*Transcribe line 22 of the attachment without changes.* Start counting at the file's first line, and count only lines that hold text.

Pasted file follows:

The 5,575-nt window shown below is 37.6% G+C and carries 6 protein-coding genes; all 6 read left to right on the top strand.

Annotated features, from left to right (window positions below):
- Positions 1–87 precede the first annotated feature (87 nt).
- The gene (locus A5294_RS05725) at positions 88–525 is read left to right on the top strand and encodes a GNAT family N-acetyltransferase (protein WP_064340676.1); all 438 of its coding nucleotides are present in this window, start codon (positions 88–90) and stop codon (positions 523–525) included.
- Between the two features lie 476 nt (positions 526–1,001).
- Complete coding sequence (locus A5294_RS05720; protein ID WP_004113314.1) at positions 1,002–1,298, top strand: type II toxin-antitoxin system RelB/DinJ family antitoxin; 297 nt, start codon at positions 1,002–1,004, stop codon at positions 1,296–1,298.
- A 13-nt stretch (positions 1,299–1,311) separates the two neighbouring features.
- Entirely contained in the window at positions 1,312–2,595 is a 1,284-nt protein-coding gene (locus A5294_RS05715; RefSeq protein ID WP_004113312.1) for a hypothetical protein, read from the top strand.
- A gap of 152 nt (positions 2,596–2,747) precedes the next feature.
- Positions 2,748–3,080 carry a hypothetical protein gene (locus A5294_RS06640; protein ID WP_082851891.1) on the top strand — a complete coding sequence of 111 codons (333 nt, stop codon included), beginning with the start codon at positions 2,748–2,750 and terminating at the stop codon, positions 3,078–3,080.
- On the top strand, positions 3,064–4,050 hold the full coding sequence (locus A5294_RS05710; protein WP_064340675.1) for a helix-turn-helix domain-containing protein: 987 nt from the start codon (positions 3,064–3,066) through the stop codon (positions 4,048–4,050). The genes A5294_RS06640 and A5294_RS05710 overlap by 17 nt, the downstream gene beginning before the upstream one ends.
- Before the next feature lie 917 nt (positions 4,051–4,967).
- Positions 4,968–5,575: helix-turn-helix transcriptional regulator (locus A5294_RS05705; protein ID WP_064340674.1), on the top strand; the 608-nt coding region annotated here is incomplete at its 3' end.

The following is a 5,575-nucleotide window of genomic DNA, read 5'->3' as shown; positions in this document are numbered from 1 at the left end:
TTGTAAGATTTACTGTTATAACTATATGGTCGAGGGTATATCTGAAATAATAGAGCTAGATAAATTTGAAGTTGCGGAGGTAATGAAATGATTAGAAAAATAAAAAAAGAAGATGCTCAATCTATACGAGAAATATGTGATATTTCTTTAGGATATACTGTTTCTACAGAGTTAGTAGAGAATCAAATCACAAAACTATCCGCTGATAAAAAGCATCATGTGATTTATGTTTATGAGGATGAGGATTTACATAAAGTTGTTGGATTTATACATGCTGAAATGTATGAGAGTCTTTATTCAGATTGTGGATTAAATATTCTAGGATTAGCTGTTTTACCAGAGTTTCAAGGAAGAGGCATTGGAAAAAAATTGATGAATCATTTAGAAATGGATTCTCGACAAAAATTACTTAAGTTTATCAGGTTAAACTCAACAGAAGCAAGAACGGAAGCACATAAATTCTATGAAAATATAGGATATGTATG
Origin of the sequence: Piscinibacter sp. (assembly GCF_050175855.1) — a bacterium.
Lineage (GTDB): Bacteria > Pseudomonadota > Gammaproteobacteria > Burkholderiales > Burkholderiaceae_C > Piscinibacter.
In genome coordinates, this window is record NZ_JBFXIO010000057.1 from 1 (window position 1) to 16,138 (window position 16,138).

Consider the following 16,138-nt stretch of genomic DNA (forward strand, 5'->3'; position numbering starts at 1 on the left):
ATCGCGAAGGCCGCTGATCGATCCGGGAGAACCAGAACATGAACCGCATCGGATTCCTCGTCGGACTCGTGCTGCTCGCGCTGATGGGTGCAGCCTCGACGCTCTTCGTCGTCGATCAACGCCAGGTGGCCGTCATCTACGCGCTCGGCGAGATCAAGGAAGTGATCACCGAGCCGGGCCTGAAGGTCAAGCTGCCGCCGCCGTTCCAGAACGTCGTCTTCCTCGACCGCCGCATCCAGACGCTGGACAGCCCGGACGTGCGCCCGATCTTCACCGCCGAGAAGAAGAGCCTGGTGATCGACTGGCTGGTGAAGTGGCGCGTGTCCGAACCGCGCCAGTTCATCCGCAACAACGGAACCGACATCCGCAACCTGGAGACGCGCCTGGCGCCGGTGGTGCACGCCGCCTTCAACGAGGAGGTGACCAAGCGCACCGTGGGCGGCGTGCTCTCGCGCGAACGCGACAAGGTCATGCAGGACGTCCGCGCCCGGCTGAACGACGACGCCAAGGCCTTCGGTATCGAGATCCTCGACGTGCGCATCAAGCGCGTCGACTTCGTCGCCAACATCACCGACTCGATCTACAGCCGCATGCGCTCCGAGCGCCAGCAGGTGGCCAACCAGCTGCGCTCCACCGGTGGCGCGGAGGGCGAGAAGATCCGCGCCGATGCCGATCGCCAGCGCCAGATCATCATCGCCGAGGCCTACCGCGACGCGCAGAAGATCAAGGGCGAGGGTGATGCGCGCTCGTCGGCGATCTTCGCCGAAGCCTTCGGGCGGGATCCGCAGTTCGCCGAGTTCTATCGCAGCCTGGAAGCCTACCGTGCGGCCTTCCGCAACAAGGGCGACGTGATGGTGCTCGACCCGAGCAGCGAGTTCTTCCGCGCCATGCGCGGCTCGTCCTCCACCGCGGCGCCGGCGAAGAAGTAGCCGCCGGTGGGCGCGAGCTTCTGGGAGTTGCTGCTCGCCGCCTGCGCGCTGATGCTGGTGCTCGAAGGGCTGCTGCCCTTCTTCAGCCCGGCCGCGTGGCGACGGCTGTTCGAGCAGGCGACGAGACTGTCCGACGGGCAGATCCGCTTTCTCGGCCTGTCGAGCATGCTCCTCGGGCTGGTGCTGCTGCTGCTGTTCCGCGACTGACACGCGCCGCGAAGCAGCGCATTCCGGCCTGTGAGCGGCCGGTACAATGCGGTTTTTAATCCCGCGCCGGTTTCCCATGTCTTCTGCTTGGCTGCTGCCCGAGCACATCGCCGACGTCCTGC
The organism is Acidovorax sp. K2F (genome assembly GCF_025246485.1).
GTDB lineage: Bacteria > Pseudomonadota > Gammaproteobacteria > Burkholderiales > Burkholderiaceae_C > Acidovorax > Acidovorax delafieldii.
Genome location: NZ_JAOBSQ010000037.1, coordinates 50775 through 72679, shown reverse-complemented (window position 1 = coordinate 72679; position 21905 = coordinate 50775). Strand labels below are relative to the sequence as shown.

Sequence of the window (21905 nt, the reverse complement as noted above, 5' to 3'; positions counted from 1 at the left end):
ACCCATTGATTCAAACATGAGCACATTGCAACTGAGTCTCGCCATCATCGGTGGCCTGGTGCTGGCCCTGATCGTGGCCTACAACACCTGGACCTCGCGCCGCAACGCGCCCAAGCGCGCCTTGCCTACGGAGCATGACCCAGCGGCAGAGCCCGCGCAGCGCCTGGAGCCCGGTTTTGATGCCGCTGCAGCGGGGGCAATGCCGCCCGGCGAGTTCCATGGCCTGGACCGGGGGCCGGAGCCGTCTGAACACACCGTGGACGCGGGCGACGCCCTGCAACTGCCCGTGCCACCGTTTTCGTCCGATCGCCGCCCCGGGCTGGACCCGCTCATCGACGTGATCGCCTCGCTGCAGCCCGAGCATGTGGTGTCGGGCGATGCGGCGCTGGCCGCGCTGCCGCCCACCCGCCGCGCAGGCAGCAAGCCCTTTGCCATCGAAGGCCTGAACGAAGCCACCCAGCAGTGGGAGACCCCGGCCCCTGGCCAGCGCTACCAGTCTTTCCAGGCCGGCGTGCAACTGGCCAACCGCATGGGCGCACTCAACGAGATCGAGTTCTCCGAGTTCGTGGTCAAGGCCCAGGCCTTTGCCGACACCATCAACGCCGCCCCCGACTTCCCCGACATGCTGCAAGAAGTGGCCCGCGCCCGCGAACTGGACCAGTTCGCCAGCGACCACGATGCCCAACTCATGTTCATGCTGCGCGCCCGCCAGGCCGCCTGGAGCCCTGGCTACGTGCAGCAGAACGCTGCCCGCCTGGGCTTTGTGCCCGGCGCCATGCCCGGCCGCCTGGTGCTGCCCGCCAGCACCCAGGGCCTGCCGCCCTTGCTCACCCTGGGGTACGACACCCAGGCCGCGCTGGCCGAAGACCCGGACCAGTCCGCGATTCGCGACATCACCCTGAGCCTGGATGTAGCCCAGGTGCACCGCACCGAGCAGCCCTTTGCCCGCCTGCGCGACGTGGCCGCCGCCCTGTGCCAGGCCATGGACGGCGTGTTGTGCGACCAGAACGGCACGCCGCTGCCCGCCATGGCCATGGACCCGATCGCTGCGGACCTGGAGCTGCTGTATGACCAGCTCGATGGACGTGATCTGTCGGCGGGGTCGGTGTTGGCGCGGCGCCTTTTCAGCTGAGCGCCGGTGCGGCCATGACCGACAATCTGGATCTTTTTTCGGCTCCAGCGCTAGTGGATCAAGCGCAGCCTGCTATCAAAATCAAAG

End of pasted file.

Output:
GTDB lineage: Bacteria > Pseudomonadota > Gammaproteobacteria > Burkholderiales > Burkholderiaceae_C > Acidovorax > Acidovorax delafieldii.